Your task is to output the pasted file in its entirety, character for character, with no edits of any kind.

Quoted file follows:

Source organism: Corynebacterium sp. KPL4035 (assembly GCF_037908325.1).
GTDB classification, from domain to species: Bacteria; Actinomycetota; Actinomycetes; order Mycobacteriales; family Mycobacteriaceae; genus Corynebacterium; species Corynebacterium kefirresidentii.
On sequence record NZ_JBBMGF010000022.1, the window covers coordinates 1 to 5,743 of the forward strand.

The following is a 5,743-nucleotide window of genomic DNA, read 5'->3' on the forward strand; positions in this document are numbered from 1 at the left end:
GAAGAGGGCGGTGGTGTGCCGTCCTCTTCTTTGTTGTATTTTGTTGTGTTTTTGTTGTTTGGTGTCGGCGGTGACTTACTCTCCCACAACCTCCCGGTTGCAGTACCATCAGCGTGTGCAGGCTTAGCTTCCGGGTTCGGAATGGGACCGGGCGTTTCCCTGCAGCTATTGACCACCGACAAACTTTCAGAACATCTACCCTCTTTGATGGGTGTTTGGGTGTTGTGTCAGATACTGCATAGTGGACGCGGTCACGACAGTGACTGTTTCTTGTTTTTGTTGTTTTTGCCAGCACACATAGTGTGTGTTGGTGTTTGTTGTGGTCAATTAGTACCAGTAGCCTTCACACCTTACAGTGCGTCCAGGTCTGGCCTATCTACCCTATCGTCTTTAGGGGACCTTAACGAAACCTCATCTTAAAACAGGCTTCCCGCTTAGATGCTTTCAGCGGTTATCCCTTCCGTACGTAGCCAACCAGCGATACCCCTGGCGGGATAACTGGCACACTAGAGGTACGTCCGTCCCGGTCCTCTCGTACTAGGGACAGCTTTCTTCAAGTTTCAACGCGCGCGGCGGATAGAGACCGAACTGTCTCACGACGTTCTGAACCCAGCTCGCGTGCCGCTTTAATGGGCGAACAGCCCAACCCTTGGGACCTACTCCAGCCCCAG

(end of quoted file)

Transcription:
Source organism: Corynebacterium sp. KPL4035 (assembly GCF_037908325.1).
GTDB classification, from domain to species: Bacteria; Actinomycetota; Actinomycetes; order Mycobacteriales; family Mycobacteriaceae; genus Corynebacterium; species Corynebacterium kefirresidentii.
On sequence record NZ_JBBMGF010000022.1, the window covers coordinates 1 to 5,743 of the forward strand.

The following is a 5,743-nucleotide window of genomic DNA, read 5'->3' on the forward strand; positions in this document are numbered from 1 at the left end:
GAAGAGGGCGGTGGTGTGCCGTCCTCTTCTTTGTTGTATTTTGTTGTGTTTTTGTTGTTTGGTGTCGGCGGTGACTTACTCTCCCACAACCTCCCGGTTGCAGTACCATCAGCGTGTGCAGGCTTAGCTTCCGGGTTCGGAATGGGACCGGGCGTTTCCCTGCAGCTATTGACCACCGACAAACTTTCAGAACATCTACCCTCTTTGATGGGTGTTTGGGTGTTGTGTCAGATACTGCATAGTGGACGCGGTCACGACAGTGACTGTTTCTTGTTTTTGTTGTTTTTGCCAGCACACATAGTGTGTGTTGGTGTTTGTTGTGGTCAATTAGTACCAGTAGCCTTCACACCTTACAGTGCGTCCAGGTCTGGCCTATCTACCCTATCGTCTTTAGGGGACCTTAACGAAACCTCATCTTAAAACAGGCTTCCCGCTTAGATGCTTTCAGCGGTTATCCCTTCCGTACGTAGCCAACCAGCGATACCCCTGGCGGGATAACTGGCACACTAGAGGTACGTCCGTCCCGGTCCTCTCGTACTAGGGACAGCTTTCTTCAAGTTTCAACGCGCGCGGCGGATAGAGACCGAACTGTCTCACGACGTTCTGAACCCAGCTCGCGTGCCGCTTTAATGGGCGAACAGCCCAACCCTTGGGACCTACTCCAGCCCCAG